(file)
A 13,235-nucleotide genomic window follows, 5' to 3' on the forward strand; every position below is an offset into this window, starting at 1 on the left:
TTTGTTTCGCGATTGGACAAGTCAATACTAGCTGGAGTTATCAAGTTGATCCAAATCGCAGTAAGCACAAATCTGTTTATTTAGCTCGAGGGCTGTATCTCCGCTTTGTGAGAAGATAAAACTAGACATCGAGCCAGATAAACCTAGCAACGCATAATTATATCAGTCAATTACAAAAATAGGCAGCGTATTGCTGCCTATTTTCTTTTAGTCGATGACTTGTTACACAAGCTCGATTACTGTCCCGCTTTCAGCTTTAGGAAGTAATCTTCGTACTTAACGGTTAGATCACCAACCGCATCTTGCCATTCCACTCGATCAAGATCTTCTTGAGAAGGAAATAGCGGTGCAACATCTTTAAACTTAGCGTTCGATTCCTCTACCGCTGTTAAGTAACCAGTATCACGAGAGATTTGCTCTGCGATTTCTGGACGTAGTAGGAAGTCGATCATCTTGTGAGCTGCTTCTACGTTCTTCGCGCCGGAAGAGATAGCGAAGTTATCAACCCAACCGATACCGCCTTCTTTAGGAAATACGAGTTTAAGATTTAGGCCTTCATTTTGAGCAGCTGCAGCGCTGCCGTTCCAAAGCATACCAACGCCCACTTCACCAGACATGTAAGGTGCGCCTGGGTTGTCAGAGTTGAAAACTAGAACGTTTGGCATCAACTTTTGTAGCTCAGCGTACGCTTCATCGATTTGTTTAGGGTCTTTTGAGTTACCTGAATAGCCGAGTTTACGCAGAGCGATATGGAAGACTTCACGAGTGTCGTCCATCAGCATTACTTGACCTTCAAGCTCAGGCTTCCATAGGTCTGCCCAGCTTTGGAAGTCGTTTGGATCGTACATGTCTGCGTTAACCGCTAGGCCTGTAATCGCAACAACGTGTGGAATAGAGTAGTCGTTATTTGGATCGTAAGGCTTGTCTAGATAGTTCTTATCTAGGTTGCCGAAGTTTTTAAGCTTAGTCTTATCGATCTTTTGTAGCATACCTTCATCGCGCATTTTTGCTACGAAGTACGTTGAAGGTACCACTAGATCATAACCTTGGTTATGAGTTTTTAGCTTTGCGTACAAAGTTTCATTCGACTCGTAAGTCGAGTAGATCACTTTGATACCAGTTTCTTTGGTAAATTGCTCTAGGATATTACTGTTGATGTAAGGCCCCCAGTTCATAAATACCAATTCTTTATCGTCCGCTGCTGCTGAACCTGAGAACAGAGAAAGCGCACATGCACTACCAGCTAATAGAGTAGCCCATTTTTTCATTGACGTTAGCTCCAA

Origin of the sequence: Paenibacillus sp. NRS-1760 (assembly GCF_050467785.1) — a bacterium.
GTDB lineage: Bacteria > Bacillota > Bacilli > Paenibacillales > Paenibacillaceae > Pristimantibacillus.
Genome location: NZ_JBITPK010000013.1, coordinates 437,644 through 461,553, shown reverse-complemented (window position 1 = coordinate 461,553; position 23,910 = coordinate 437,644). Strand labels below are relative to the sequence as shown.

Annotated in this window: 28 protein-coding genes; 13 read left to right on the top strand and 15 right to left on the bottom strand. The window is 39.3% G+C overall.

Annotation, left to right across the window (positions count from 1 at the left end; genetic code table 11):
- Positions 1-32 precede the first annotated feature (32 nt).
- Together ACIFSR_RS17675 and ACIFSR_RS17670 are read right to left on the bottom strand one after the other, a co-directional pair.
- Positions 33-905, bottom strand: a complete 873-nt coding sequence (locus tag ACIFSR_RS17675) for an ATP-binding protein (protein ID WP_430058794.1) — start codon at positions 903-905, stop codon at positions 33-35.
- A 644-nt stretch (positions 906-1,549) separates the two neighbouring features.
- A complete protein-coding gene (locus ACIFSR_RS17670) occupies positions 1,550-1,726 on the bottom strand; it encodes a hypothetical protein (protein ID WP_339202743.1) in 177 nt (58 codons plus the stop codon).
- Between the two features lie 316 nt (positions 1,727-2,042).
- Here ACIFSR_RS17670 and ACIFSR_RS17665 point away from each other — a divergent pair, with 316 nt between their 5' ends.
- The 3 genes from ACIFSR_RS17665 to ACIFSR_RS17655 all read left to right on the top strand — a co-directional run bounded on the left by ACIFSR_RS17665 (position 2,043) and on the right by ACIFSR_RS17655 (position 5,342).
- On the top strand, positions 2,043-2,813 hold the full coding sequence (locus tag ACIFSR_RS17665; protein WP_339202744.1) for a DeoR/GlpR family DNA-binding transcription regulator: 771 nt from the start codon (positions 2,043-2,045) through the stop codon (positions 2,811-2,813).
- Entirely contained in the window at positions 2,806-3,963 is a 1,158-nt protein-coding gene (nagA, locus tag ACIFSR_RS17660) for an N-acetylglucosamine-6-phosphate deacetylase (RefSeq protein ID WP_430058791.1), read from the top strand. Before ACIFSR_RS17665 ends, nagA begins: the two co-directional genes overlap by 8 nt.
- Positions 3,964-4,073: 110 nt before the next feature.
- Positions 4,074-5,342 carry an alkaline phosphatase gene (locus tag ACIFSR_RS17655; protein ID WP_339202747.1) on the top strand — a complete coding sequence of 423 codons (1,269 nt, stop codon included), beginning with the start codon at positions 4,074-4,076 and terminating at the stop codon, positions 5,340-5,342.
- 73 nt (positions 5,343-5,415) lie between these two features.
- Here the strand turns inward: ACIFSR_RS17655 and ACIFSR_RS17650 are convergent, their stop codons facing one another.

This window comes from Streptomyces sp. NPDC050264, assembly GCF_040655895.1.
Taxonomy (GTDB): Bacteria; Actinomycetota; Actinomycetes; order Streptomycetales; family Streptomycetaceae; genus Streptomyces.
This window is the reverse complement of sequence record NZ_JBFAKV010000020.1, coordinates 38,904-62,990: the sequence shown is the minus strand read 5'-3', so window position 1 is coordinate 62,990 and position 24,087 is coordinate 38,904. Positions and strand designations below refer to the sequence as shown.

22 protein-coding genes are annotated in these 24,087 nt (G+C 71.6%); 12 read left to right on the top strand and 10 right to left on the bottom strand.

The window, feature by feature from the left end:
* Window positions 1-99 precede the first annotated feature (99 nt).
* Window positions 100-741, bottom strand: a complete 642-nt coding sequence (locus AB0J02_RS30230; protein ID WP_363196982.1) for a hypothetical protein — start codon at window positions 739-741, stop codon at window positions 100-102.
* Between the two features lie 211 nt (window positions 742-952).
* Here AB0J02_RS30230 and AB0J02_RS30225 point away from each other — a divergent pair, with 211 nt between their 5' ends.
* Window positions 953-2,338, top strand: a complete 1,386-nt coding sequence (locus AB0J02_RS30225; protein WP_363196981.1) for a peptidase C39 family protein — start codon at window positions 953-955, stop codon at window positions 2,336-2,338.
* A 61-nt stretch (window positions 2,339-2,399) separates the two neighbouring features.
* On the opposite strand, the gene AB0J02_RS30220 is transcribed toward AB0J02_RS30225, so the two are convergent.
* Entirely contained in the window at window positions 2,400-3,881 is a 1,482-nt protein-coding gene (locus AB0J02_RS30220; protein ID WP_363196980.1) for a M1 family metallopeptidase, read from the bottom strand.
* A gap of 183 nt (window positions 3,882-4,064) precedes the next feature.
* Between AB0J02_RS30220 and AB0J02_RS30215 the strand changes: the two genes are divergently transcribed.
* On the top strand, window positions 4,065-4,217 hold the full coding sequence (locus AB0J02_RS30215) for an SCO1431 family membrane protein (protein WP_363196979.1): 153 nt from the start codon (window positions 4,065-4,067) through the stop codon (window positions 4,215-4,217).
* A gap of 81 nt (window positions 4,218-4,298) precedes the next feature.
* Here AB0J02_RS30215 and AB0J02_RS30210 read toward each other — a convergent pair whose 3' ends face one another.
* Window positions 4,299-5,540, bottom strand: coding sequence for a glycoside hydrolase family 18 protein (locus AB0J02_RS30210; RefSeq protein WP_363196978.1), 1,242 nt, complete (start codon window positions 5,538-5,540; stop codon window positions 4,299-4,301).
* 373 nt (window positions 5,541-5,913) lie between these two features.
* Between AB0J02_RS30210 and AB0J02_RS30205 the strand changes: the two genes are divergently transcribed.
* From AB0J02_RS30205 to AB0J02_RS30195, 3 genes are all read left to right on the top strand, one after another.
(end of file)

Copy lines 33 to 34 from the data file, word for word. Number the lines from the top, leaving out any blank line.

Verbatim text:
* On the opposite strand, the gene AB0J02_RS30220 is transcribed toward AB0J02_RS30225, so the two are convergent.
* Entirely contained in the window at window positions 2,400-3,881 is a 1,482-nt protein-coding gene (locus AB0J02_RS30220; protein ID WP_363196980.1) for a M1 family metallopeptidase, read from the bottom strand.